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**Hint:**Differentiation: Differentiation is the area of change with respect to the input.

The value of differentiation of a constant term is always zero.

Product rule of differentiation: Let us consider \[f(x),g(x)\] be the function of \[x.\]

Then, \[\dfrac{d}{{dx}}[f(x)g(x)] = \dfrac{d}{{dx}}[f(x)]g(x) + f(x)\dfrac{d}{{dx}}[g(x)] = f'(x)g(x) + f(x)g'(x)\]

**Complete step-by-step answer:**

It is given that,

\[F = \det \left( {\begin{array}{*{20}{c}}

{{f_1}(x)}&{{f_2}(x)}&{{f_3}(x)} \\

{{g_1}(x)}&{{g_2}(x)}&{{g_3}(x)} \\

{{h_1}(x)}&{{h_2}(x)}&{{h_3}(x)}

\end{array}} \right)\]

Where, \[{f_r}(x),{g_r}(x),{h_r}(x),r = 1,2,3\] are polynomials in\[x\].

Differentiate \[F\] with respect to \[x\] we get,

\[F' = \det \left( {\begin{array}{*{20}{c}}

{f{'_1}(x)}&{f{'_2}(x)}&{f{'_3}(x)} \\

{{g_1}(x)}&{{g_2}(x)}&{{g_3}(x)} \\

{{h_1}(x)}&{{h_2}(x)}&{{h_3}(x)}

\end{array}} \right) + \det \left( {\begin{array}{*{20}{c}}

{{f_1}(x)}&{{f_2}(x)}&{{f_3}(x)} \\

{{g_1}'(x)}&{{g_2}'(x)}&{{g_3}'(x)} \\

{{h_1}(x)}&{{h_2}(x)}&{{h_3}(x)}

\end{array}} \right) + \det \left( {\begin{array}{*{20}{c}}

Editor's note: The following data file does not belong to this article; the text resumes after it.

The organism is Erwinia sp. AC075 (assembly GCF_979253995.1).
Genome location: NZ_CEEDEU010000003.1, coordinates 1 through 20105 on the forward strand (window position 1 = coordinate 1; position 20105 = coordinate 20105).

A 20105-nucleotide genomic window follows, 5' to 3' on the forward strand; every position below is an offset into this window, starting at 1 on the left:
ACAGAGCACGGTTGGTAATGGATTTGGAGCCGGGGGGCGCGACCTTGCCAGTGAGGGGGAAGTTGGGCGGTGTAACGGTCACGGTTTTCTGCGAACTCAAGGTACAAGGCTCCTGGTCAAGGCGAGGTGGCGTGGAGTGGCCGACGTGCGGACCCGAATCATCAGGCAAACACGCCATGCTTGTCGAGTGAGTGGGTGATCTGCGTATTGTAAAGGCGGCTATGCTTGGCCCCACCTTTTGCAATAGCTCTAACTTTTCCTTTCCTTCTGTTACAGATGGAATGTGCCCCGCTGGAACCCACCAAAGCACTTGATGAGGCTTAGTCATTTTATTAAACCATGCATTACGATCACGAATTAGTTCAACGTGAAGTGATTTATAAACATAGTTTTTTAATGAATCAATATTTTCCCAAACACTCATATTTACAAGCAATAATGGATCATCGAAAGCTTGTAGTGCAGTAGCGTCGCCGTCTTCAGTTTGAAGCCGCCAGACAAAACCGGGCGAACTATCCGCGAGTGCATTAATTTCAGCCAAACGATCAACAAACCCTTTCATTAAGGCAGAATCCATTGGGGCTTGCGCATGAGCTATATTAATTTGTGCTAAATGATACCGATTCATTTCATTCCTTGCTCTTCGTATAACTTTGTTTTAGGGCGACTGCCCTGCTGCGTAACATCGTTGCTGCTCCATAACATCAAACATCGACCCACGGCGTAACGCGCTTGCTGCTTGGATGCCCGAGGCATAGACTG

{{f_1}(x)}&{{f_2}(x)}&{{f_3}(x)} \\

{{g_1}(x)}&{{g_2}(x)}&{{g_3}(x)} \\

{h{'_1}(x)}&{h{'_2}(x)}&{h{'_3}(x)}

\end{array}} \right)\]\[x = a\]

Substitute in \[F\] we get,

\[F' = \det \left( {\begin{array}{*{20}{c}}

{f{'_1}(a)}&{f{'_2}(a)}&{f{'_3}(a)} \\

{{g_1}(a)}&{{g_2}(a)}&{{g_3}(a)} \\

{{h_1}(a)}&{{h_2}(a)}&{{h_3}(a)}

\end{array}} \right) + \det \left( {\begin{array}{*{20}{c}}

{f{'_1}(a)}&{f{'_2}(a)}&{f{'_3}(a)} \\

{{g_1}(a)}&{{g_2}(a)}&{{g_3}(a)} \\

{{h_1}(a)}&{{h_2}(a)}&{{h_3}(a)}

\end{array}} \right) + \det \left( {\begin{array}{*{20}{c}}

{{f_1}(a)}&{{f_2}(a)}&{{f_3}(a)} \\

{{g_1}(a)}&{{g_2}(a)}&{{g_3}(a)} \\

{h{'_1}(a)}&{h{'_2}(a)}&{h{'_3}(a)}

\end{array}} \right)\]

As per the given condition, \[{f_r}(a) = {g_r}(a) = {h_r}(a),r = 1,2,3\]

Also we know by following the property of determinant, \[\det \left( {\begin{array}{*{20}{c}}

a&b&c \\

a&b&c \\

a&b&c

\end{array}} \right) = 0\]we get,

\[F' = 0\]

**Hence, \[F'(x)\] at \[x = a\] is \[0.\]**

**Note:**The determinant of a matrix is a special number that can be calculated from a square matrix. The determinant helps us to find the inverse of a matrix.

Differentiation helps us to find rates of change. For example, it helps us to find the rate of change of velocity with respect to time (which is known as acceleration). It also allows us to find the rate of change of x with respect to y, which on a graph of y against x is the gradient of the curve (which is known as slope). There are a number of simple rules which can be used to allow us to differentiate many functions easily.

If y = some function of x (in other words if y is equal to an expression containing numbers and x's), then the derivative of y (with respect to x) is pronounced "dee y by dee x”.

The differentiation of matrices is the place where every one of us would make mistakes so we should be very careful while doing it.

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